Malware Handout (English)
We created a double-sided informative handout about malware, and protections against contracting malware on devices. Facilitators should expect to walk through these handouts with learners after first discussing less scary forms of phishing. For example, in our Phishing and Malware lesson plan, we suggest a warm-up activity of spam subject lines that learners have received.
We recommend distributing these handouts during a workshop on malware and phishing, to give learners exposure to big ideas, to contextualize what they are learning, and to have as a reference in the future.
We are iterating on this handout, based on testing with participants in workshops, feedback from beginner teachers, and advice from digital security practitioners.
How to Use This Handout
The facilitator should introduce big ideas, such as the main terms (malware, phishing, attacker, antivirus software), and can guide learners through specific types of malware such as adware, stalkerware, trojans, ransomware and APT attacks. To foster discussion, it can be helpful to ask participants to think of examples of malware they have seen/know about or tactics they have observed to get them to click on suspicious links, visit untrustworthy websites, or similar strategies.
Suggested activity: Phishing art critique!
“Think about the following: how would you phish yourself? Or a friend, a family member, colleague, or someone you know? You can make up something up, or base it on a real example if you’d like.”
You can distribute paper or post-its for some time to draw and write, and break the participants into groups. (Be mindful about accessibility, and around different ways to participate in this activity.)
You can provide multiple ways to participate. Learners can choose among the following:
Draw what a phishing website or phishing email that is hiding malware could look like. What techniques would they use? Would they drop in logos from the companies? Would they imitate the fonts and style? How would they obscure links?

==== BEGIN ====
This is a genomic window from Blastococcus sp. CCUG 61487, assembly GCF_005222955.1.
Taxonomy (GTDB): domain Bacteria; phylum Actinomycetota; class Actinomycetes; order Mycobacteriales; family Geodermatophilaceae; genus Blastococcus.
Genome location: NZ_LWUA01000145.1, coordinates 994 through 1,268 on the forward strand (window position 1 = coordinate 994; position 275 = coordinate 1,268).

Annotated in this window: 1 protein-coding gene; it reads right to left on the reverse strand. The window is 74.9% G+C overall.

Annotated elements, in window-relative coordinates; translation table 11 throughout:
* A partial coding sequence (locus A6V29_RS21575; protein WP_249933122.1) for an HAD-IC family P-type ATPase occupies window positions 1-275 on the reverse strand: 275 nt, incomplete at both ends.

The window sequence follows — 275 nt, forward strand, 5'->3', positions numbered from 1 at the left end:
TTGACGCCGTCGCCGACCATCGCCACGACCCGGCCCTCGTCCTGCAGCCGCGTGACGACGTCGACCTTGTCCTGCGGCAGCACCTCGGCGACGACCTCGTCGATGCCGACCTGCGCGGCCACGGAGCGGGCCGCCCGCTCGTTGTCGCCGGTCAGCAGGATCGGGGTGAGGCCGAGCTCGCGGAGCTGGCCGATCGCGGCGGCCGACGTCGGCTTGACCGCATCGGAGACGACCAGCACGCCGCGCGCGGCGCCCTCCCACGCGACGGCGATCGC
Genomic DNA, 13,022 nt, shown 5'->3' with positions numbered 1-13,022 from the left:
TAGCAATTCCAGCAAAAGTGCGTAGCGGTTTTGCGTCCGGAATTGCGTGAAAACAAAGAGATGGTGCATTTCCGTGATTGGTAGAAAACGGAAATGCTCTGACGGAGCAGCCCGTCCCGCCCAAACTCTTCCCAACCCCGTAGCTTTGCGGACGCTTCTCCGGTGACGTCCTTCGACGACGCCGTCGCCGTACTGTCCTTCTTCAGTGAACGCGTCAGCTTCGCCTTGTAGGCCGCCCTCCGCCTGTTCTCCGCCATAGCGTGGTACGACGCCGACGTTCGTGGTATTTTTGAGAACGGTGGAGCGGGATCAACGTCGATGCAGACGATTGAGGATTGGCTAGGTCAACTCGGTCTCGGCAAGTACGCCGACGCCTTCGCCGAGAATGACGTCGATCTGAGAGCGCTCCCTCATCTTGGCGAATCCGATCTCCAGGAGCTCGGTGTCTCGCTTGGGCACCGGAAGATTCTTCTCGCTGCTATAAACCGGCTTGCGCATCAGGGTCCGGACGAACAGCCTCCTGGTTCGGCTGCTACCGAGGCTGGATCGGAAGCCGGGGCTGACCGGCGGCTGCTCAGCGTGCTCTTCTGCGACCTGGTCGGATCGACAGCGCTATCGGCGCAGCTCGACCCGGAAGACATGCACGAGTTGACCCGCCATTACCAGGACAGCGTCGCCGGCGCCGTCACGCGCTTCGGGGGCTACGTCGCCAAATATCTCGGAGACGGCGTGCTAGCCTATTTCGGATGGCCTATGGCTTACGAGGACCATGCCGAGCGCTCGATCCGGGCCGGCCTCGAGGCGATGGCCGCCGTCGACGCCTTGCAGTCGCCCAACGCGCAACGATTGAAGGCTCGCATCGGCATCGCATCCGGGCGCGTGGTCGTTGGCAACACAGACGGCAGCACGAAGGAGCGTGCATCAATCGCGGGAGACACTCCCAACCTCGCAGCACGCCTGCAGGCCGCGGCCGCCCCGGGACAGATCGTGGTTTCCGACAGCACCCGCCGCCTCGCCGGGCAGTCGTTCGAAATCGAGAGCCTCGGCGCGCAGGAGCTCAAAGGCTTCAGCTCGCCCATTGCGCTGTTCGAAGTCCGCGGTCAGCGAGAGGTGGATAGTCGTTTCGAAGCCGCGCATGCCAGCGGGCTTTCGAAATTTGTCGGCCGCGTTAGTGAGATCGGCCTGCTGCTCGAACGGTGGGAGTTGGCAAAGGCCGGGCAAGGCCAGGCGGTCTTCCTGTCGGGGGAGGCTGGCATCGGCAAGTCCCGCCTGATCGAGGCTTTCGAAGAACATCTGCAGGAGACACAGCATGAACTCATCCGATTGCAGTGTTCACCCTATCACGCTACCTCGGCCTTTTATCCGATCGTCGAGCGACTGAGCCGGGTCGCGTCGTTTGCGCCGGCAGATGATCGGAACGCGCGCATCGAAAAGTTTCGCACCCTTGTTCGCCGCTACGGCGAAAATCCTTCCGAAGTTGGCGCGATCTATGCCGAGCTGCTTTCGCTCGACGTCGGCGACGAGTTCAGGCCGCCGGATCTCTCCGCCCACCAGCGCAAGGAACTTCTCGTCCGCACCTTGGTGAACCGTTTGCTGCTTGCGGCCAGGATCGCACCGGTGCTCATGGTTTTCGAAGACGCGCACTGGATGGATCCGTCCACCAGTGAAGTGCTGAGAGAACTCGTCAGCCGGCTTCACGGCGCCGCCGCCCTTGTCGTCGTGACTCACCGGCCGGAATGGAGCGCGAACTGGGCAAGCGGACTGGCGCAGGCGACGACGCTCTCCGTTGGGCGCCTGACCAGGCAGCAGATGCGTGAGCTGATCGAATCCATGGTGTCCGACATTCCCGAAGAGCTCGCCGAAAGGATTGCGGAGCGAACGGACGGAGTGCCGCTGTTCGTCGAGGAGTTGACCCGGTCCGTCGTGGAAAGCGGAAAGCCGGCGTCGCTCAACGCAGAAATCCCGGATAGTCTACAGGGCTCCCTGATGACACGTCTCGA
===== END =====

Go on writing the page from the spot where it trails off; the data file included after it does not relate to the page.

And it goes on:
Perform an audio phishing attempt (also known as “vishing”). What would a phishing phone call be like? How might someone be convinced to click on a malicious link, or to give a code, through a phone call?
Act out an in-person phishing attempt (learners can become introduced to “social engineering”). What might an in-person attempt to put malware on someone’s device look like?
You can then pair them up and ask them to evaluate each other’s phishing art. What would work about this strategy? What would tip the person off that this wasn’t authentic? How would you explain it to someone else? What strategies would you use for avoiding this kind of message or website?
You can expand this activity to include physical attacks on devices. For example, would they distract someone while plugging in a USB device into their computer?
Finally, have them answer the remaining questions: How can you prevent against malware? Learners should mention regularly updating software, being careful before you click (list some strategies), physical security of devices (like strong passwords and encryption), and antivirus. Additionally, learners should be able to share new things that they learned, such as a common way malware is installed—like the example of not plugging in unfamiliar USBs to their devices (e.g. at airports or on airplanes)—or recognizing a type of malware (e.g. awareness around stalkerware).
In the remaining time, the facilitator can spend a few minutes asking learners to find out how to update their software for their individual devices. The facilitator might ask: How do you update your applications? How can you update the operating system for that device?